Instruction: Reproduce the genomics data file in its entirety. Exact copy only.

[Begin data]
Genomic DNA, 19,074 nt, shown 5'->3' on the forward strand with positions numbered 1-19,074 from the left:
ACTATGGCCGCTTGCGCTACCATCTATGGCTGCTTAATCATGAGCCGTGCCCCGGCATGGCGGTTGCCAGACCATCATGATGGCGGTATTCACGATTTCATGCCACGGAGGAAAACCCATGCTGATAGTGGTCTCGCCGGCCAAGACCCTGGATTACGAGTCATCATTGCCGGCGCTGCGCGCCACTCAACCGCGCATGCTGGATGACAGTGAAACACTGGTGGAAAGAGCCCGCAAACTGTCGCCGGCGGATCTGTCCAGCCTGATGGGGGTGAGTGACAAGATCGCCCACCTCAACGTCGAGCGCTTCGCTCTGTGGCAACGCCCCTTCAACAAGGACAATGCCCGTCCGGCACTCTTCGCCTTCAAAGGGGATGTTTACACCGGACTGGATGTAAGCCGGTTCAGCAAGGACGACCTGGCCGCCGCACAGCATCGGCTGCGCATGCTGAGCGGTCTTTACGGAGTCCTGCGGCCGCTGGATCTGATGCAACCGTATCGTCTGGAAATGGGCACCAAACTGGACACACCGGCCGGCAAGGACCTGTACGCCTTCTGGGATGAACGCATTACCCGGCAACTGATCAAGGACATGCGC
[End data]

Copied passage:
Genomic DNA, 19,074 nt, shown 5'->3' on the forward strand with positions numbered 1-19,074 from the left:
ACTATGGCCGCTTGCGCTACCATCTATGGCTGCTTAATCATGAGCCGTGCCCCGGCATGGCGGTTGCCAGACCATCATGATGGCGGTATTCACGATTTCATGCCACGGAGGAAAACCCATGCTGATAGTGGTCTCGCCGGCCAAGACCCTGGATTACGAGTCATCATTGCCGGCGCTGCGCGCCACTCAACCGCGCATGCTGGATGACAGTGAAACACTGGTGGAAAGAGCCCGCAAACTGTCGCCGGCGGATCTGTCCAGCCTGATGGGGGTGAGTGACAAGATCGCCCACCTCAACGTCGAGCGCTTCGCTCTGTGGCAACGCCCCTTCAACAAGGACAATGCCCGTCCGGCACTCTTCGCCTTCAAAGGGGATGTTTACACCGGACTGGATGTAAGCCGGTTCAGCAAGGACGACCTGGCCGCCGCACAGCATCGGCTGCGCATGCTGAGCGGTCTTTACGGAGTCCTGCGGCCGCTGGATCTGATGCAACCGTATCGTCTGGAAATGGGCACCAAACTGGACACACCGGCCGGCAAGGACCTGTACGCCTTCTGGGATGAACGCATTACCCGGCAACTGATCAAGGACATGCGC